A study conducted by Feinstein and his colleague in 2013 found out that facebook social comparison (negative comparison) contributes to rumination which “refers to repetitively focusing on one’s distress, including its potential causes and consequences” (Nolen-Hoeksema, Wisco, & Lyubomirsky, 2008), which is associated to depressive symptoms and is consistent with a meta-analysis done by Aldao, Nolen-Hoeksema, & Schweizer in 2010 which states that rumination is consistently linked with adverse mental health outcomes, including depression. This study is also coherent with a study conducted by Locatelli and Colleagues in 2012 which concluded that rumination mediates the association of negative status updates on Facebook and depressive symptoms (Feinstein et al., 2013).
Though the relationship is indirect, these studies showed that somehow, in some way, negative social comparison on social media contributes to depression or depressive symptoms.
EMF (Electromagnetic Field)
The EMF(Electromagnetic Field) “are invisible areas of energy, often referred to as radiation, that are associated with the use of electrical power and various forms of natural and man-made lightning” (National Institute of Environmental Health Sciences, 2018). This radiation is emitted by WiFi and electronic mobile devices or gadgets like laptops, smartphones, etc. (Debaun, 2017, 2019).
We can’t separate social media use from gadgets, and gadgets nowadays are almost literally everywhere, right? So, I guess it is safe to say that we are all drowning in this so-called radiation. We’re screwed, aren’t we?
EMF (Electromagnetic Field) and Depression
A study by Martin L. Pall in 2015 stated that one of the top 4 commonly reported neuropsychiatric symptoms following microwave EMF exposure is depression/depressive symptoms (Journal of Chemical Neuroanatomy, 2016). An Iranian study also supports this finding, which noted that in the five groups of electricians that were exposed to extremely low EMFs, the group with the highest exposure had the highest probability of experiencing depression, psychosis, obsessive-compulsive behavior, hostility and anxiousness (Debaun, 2017, 2019).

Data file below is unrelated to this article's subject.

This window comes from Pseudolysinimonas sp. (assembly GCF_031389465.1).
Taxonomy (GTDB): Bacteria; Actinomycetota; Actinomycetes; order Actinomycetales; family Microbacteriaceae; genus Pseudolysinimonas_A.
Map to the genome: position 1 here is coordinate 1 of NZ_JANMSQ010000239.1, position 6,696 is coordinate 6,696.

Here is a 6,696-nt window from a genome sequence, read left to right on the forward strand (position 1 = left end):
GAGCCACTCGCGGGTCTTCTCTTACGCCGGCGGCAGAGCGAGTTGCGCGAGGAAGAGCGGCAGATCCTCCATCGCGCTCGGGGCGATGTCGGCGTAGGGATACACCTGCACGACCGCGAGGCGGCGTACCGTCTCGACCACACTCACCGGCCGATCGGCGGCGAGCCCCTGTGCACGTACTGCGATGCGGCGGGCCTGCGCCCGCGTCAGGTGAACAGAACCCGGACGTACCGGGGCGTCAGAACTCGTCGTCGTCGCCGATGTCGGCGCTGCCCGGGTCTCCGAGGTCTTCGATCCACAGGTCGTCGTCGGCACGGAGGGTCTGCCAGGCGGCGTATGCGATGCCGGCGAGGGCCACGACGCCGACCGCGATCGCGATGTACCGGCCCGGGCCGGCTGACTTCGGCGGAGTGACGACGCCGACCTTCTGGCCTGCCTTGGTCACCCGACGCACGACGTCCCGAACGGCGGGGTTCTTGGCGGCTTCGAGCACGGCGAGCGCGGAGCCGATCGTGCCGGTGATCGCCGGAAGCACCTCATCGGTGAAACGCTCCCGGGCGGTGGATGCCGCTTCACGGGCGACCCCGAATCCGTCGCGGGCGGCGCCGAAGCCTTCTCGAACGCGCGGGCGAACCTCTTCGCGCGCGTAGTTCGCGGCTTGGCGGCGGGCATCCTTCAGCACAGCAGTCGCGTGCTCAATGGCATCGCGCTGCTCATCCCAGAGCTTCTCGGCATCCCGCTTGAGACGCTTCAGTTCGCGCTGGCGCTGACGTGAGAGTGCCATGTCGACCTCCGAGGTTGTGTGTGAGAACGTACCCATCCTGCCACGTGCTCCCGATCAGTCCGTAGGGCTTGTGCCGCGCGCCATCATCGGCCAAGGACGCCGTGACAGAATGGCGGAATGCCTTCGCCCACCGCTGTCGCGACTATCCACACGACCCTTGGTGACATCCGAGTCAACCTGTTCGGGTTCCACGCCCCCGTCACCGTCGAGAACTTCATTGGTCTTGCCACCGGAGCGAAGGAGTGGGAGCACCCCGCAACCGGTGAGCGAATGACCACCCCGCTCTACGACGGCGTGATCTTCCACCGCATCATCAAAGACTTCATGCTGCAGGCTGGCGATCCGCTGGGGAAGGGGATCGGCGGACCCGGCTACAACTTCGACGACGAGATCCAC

These findings are indeed horrible, but really though, we can always minimize our exposures to such radiations by reducing the usage time of our gadgets, yeah? It’s not like we’re going to die if we move away from those things every now and then, it’s just a matter of discipline, and of course, a certain amount of awareness about this matter is needed.
Poor Quality of Sleep
Sleep quality is an indicator of how well you sleep at night (National Sleep Foundation). If it takes more than half an hour for you to sleep or you wake up more than once per night, then you might have a poor quality of sleep. It may not sound as bad, but, having a poor quality of sleep over time might hurt you in ways you wouldn’t expect. One of the many is depression or depressive symptoms. You don’t want that for yourself, do you?
Poor Quality of Sleep and Depression
Disordered sleep is heavily associated with Depression (Goldstein&Walker, 2014). Agargun et al., in 1997 also found out that those with worse reports of subjective sleep quality, sleep latency, sleep duration, and habitual sleep efficiency are suicidal depressive patients (O’Leary, Bylsma, and Rottenberg, 2016). O’Leary, Bylsma, and Rottenberg in their study in 2016 also found out in their research that more inadequate sleep impairs one’s ER or emotion regulation which then leads to depression. A systematic review by João Dinis and Miguel Bragança in 2018 also noted that poor sleep quality predicts Depression or depressive symptoms (Sleep Sci, 2018).
So, if you think like you are having depressive symptoms and you know that your sleeping habit is garbage, then, you might try cleaning that up, that might help you in a lot of ways.
Whether or not Social media (Social comparison, EMF/Radiation, and Poor Sleep Quality) contributes to depression or depressive symptoms, we can’t say for sure. All we can do is to present studies or pieces of literature that could provide information about a given topic that might help you one way or another. Self-awareness is key.